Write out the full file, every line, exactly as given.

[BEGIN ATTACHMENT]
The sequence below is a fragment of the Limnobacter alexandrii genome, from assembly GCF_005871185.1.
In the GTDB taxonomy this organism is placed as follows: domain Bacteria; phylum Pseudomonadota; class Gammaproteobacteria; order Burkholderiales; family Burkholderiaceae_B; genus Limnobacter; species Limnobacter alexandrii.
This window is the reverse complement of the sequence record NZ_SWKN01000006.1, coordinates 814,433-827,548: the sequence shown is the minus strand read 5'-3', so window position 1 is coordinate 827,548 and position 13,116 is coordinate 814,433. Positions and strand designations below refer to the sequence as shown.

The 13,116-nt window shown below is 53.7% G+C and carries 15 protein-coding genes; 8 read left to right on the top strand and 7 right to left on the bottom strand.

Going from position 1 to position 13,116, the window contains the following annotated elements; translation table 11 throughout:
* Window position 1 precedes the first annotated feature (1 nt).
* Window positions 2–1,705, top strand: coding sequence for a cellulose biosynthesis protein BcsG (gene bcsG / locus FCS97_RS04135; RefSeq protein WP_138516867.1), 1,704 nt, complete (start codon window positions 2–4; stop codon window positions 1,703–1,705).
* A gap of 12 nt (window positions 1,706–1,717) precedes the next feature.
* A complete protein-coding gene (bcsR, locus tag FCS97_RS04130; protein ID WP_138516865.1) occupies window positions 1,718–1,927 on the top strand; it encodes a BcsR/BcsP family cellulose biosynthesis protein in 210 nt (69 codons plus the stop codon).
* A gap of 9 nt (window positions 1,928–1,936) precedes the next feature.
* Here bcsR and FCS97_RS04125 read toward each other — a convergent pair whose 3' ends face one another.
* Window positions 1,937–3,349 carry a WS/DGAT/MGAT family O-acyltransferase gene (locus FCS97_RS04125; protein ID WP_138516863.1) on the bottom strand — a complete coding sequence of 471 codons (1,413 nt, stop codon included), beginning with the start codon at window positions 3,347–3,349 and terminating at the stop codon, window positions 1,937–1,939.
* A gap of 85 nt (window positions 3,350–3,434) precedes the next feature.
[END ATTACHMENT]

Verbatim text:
The sequence below is a fragment of the Limnobacter alexandrii genome, from assembly GCF_005871185.1.
In the GTDB taxonomy this organism is placed as follows: domain Bacteria; phylum Pseudomonadota; class Gammaproteobacteria; order Burkholderiales; family Burkholderiaceae_B; genus Limnobacter; species Limnobacter alexandrii.
This window is the reverse complement of the sequence record NZ_SWKN01000006.1, coordinates 814,433-827,548: the sequence shown is the minus strand read 5'-3', so window position 1 is coordinate 827,548 and position 13,116 is coordinate 814,433. Positions and strand designations below refer to the sequence as shown.

The 13,116-nt window shown below is 53.7% G+C and carries 15 protein-coding genes; 8 read left to right on the top strand and 7 right to left on the bottom strand.

Going from position 1 to position 13,116, the window contains the following annotated elements; translation table 11 throughout:
* Window position 1 precedes the first annotated feature (1 nt).
* Window positions 2–1,705, top strand: coding sequence for a cellulose biosynthesis protein BcsG (gene bcsG / locus FCS97_RS04135; RefSeq protein WP_138516867.1), 1,704 nt, complete (start codon window positions 2–4; stop codon window positions 1,703–1,705).
* A gap of 12 nt (window positions 1,706–1,717) precedes the next feature.
* A complete protein-coding gene (bcsR, locus tag FCS97_RS04130; protein ID WP_138516865.1) occupies window positions 1,718–1,927 on the top strand; it encodes a BcsR/BcsP family cellulose biosynthesis protein in 210 nt (69 codons plus the stop codon).
* A gap of 9 nt (window positions 1,928–1,936) precedes the next feature.
* Here bcsR and FCS97_RS04125 read toward each other — a convergent pair whose 3' ends face one another.
* Window positions 1,937–3,349 carry a WS/DGAT/MGAT family O-acyltransferase gene (locus FCS97_RS04125; protein ID WP_138516863.1) on the bottom strand — a complete coding sequence of 471 codons (1,413 nt, stop codon included), beginning with the start codon at window positions 3,347–3,349 and terminating at the stop codon, window positions 1,937–1,939.
* A gap of 85 nt (window positions 3,350–3,434) precedes the next feature.